Between+XX+and+XY:+Intersexuality+and+the+myth+of+two+sexes

Grumbach m and conte f disorders of sexual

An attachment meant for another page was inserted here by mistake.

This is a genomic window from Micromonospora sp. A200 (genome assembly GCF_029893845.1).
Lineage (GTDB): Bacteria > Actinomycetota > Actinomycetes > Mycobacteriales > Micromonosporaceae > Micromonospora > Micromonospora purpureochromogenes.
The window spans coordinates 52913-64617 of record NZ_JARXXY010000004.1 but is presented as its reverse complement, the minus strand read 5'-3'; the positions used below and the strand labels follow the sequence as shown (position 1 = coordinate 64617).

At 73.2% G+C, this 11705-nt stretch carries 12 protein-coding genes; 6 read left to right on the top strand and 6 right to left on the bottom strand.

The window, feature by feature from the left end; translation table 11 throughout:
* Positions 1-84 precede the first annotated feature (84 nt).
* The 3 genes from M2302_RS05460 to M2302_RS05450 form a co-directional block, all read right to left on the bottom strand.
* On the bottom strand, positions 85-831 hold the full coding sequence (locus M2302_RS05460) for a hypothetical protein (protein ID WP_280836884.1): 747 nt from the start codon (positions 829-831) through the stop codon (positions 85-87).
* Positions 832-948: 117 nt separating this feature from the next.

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Unformatted text preview: Now 3, http://sciencenow.sciencemag.org/cgi/content/full/2006/302/3 (requires registration). 17. Gage, F H. 2000. “Mammalian Neural Stem Cells.” Science 287 (5457): . 1433–1438. 18. Bukovsky, A., et al. 2005. “Oogenesis in Adult Mammals, Including Humans: A Review.” Endocrine 26 (3): 301–316; Bukovsky, A., Svetlikova, M., and Caudle, M. R. 2005. “Oogenesis in Cultures Derived from Adult Human Ovaries.” Reproductive Biology and Endocrinology 3: 17. 19. Brisson, L., Sexual Ambivalence: Androgyny and Hermaphroditism in GraecoRoman Antiquity (Berkeley: University of California Press, 2002). 20. Ibid. 21. Ellis, A. 1945. “The Sexual Psychology of Human Hermaphrodites.” Psychosomatic Medicine 7: 108–125. 22. Money, J., Hampson, J. G., and Hampson, J. L. 1955. “An Examination of Some Basic Sexual Concepts: The Evidence of Human Hermaphroditism.” Bulletin of the Johns Hopkins Hospital 97 (4): 301–319. 23. Money, J., Hampson, J. G., and Hampson, J. L. 1955. “Hermaphroditism: Recommendations Concerning Assignment of Sex, Change of Sex and Psychologic Management.” Bulletin of the Johns Hopkins Hospital 97 (4): 284–300. 24. Meyer-Bahlburg, H. F 1999. “Gender Assignment and Reassignment in . 46,XY Pseudohermaphroditism and Related Conditions.” Journal of Clinical Endocrinology and Metabolism 84 (10): 3455–3458. Endnotes 167 25. Phoenix, C. H., et al. 1959. “Organizing Action of Prenatally Administered Testosterone Propionate on the Tissues Mediating Mating Behavior in the Female Guinea Pig.” Endocrinology 65: 369–382. 26. Ehrhardt, A. A., Evers, K., and Money, J. 1968. “Influence of Androgen and Some Aspects of Sexually Dimorphic Behavior in Women with the Late-Treated Adrenogenital Syndrome.” Johns Hopkins Medical Journal 123 (3): 115–122; Ehrhardt, A. A., Epstein, R., and Money, J. 1968. “Fetal Androgens and Female Gender Identity in the Early-Treated Adrenogenital Syndrome.” Johns Hopkins Medical Journal 122 (3): 160–167. 27. Saez, J. M., et al. 1971. “Familial Male Pseudohermaphroditism with Gynecomastia Due to a Testicular 17-ketosteroid Reductase Defect. I. Studies in Vivo.” Journal of Clinical Endocrinology and Metabolism 32 (5): 604–610; Saez, J. M., et al. 1972. “Further in Vivo Studies in Male Pseudohermaphroditism with Gynecomastia Due to a Testicular 17-ketosteroid Reductase Defect (Compared to a Case of Testicular Feminization).” Journal of Clinical Endocrinology and Metabolism 34 (3): 598–600; Goebelsmann, U., et al. 1973. “Male Pseudohermaphroditism Due to Testicular 17-hydroxysteroid Dehydrogenase deficiency.” Journal of Clinical Endocrinology and Metabolism 36 (5): 867–879. 28. Imperato-McGinley, J., et al. 1974. “Steroid 5-Alpha Reductase Deficiency in Man: An Inherited Form of Male Pseudohermaphroditism.” Science 186 (4170): 1213–1215; Imperato-McGinley, J., et al. 1979. “Male Pseudohermaphroditism Secondary to 5-Alpha Reductase Deficiency—A Model for the Role of Androgens in Both the Development of the Male Phenotype and the Evolution of a Male Gender Identity.” Journal of Steroid Biochemistry 11 (1B): 637–645. Chapter 3: Sex Versus Reproduction 1. Dawkins, R., The Selfish Gene (Oxford: Oxford University Press, 1976). 2. Morris, D., The Naked Ape (New York: Dell, 1967). 3. Wescott, R., in Culture: Man’s Adaptive Dimension, ed. A. Montague (Oxford: Oxford University Press, 1968). 4. De Waal, F Bonobo: The Forgotten Ape (Berkeley: University of California ., Press, 1997). 5. Savage-Rumbaugh, S., and Wilkerson, B. 1978. “Socio-Sexual Behavior in Pan paniscus and Pan troglodytes: A Comparative Study.” Journal of Human Evolution 7: 327–344. 168 Endnotes Chapter 4: Where Our Sexes Come From: The Abridged Version 1. MacLaughlin, D. T., and Donahoe, P. K. 2004. “Sex Determination and Differentiation.” New England Journal of Medicine 350 (4): 367–378. 2. Grumbach, M. M. 2002. “The Neuroendocrinology of Human Puberty Revisited.” Hormone Research 57 Suppl 2: 2–14. 3. Wilson, J., Foster, D. W., Kronenberg, M. D., and Larsen, R. P., Williams Textbook of Endocrinology (Philadelphia: W. B. Saunders, 1998). 4. Staub, N. L., and De Beer, M. 1997. “The Role of Androgens in Female Vertebrates.” General and Comparative Endocrinology 108 (1): 1–24. Chapter 5: Where Our Sexes Come From: The Rest of the Story 1. Grumbach, M., and Conte, F “Disorders of Sexual Differentiation,” in ., Williams Textbook of Endocrinology, ed. by Wilson, J., Foster, D. W., Kronenberg, M. D., and Larsen, R. P. (Philadelphia: W. B. Saunders, 1998). 2. Klinefelter, H. F Jr., Reifenstein, E. C., Jr., and Albright, F 1942. “Syn., . drome Characterized by Gynaecomastia, Aspermatogenesis Without A-Leydigism and Increased Excretion of Follicle-Stimulating Hormone.” Journal of Clinical Endocrinology 2: 615–627. 3. Chen, H., “Klinefelter Syndrome,” 2005. http://www.emedicine.com/PED/ topic1252.htm. Accessed 2007. 4. Morton, C., Miron, P., “Cytogenetics in Reproduction,” in Repr...
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